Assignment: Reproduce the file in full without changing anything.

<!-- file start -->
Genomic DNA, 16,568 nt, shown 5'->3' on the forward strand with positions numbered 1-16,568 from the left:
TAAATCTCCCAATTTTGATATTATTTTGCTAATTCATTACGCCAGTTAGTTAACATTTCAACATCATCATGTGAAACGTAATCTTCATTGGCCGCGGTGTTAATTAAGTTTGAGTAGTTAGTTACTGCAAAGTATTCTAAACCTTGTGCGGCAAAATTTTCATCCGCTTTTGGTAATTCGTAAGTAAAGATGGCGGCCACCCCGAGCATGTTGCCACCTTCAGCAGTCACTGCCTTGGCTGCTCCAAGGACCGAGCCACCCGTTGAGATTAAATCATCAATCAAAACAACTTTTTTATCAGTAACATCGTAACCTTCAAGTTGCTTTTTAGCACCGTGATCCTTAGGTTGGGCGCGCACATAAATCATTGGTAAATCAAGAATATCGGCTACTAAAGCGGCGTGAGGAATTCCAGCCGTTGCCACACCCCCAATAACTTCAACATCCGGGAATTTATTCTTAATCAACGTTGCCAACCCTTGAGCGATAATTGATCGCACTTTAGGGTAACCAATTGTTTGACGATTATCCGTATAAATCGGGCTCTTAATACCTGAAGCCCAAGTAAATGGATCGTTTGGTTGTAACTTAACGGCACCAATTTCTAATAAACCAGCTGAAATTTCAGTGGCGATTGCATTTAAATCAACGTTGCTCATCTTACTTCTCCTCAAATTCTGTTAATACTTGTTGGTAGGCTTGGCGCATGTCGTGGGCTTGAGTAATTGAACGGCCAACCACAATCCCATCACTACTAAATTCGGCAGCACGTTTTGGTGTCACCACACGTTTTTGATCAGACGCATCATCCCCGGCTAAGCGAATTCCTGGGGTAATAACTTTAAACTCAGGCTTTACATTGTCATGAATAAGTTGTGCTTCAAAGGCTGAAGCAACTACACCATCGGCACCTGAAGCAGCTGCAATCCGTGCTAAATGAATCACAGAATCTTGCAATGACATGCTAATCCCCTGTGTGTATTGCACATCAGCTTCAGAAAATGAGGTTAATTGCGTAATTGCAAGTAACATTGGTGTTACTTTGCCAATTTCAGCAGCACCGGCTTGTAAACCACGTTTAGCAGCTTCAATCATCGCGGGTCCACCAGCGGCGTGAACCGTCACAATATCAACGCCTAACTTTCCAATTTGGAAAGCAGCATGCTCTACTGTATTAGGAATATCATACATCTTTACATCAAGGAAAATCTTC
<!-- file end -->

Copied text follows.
Genomic DNA, 16,568 nt, shown 5'->3' on the forward strand with positions numbered 1-16,568 from the left:
TAAATCTCCCAATTTTGATATTATTTTGCTAATTCATTACGCCAGTTAGTTAACATTTCAACATCATCATGTGAAACGTAATCTTCATTGGCCGCGGTGTTAATTAAGTTTGAGTAGTTAGTTACTGCAAAGTATTCTAAACCTTGTGCGGCAAAATTTTCATCCGCTTTTGGTAATTCGTAAGTAAAGATGGCGGCCACCCCGAGCATGTTGCCACCTTCAGCAGTCACTGCCTTGGCTGCTCCAAGGACCGAGCCACCCGTTGAGATTAAATCATCAATCAAAACAACTTTTTTATCAGTAACATCGTAACCTTCAAGTTGCTTTTTAGCACCGTGATCCTTAGGTTGGGCGCGCACATAAATCATTGGTAAATCAAGAATATCGGCTACTAAAGCGGCGTGAGGAATTCCAGCCGTTGCCACACCCCCAATAACTTCAACATCCGGGAATTTATTCTTAATCAACGTTGCCAACCCTTGAGCGATAATTGATCGCACTTTAGGGTAACCAATTGTTTGACGATTATCCGTATAAATCGGGCTCTTAATACCTGAAGCCCAAGTAAATGGATCGTTTGGTTGTAACTTAACGGCACCAATTTCTAATAAACCAGCTGAAATTTCAGTGGCGATTGCATTTAAATCAACGTTGCTCATCTTACTTCTCCTCAAATTCTGTTAATACTTGTTGGTAGGCTTGGCGCATGTCGTGGGCTTGAGTAATTGAACGGCCAACCACAATCCCATCACTACTAAATTCGGCAGCACGTTTTGGTGTCACCACACGTTTTTGATCAGACGCATCATCCCCGGCTAAGCGAATTCCTGGGGTAATAACTTTAAACTCAGGCTTTACATTGTCATGAATAAGTTGTGCTTCAAAGGCTGAAGCAACTACACCATCGGCACCTGAAGCAGCTGCAATCCGTGCTAAATGAATCACAGAATCTTGCAATGACATGCTAATCCCCTGTGTGTATTGCACATCAGCTTCAGAAAATGAGGTTAATTGCGTAATTGCAAGTAACATTGGTGTTACTTTGCCAATTTCAGCAGCACCGGCTTGTAAACCACGTTTAGCAGCTTCAATCATCGCGGGTCCACCAGCGGCGTGAACCGTCACAATATCAACGCCTAACTTTCCAATTTGGAAAGCAGCATGCTCTACTGTATTAGGAATATCATACATCTTTACATCAAGGAAAATCTTC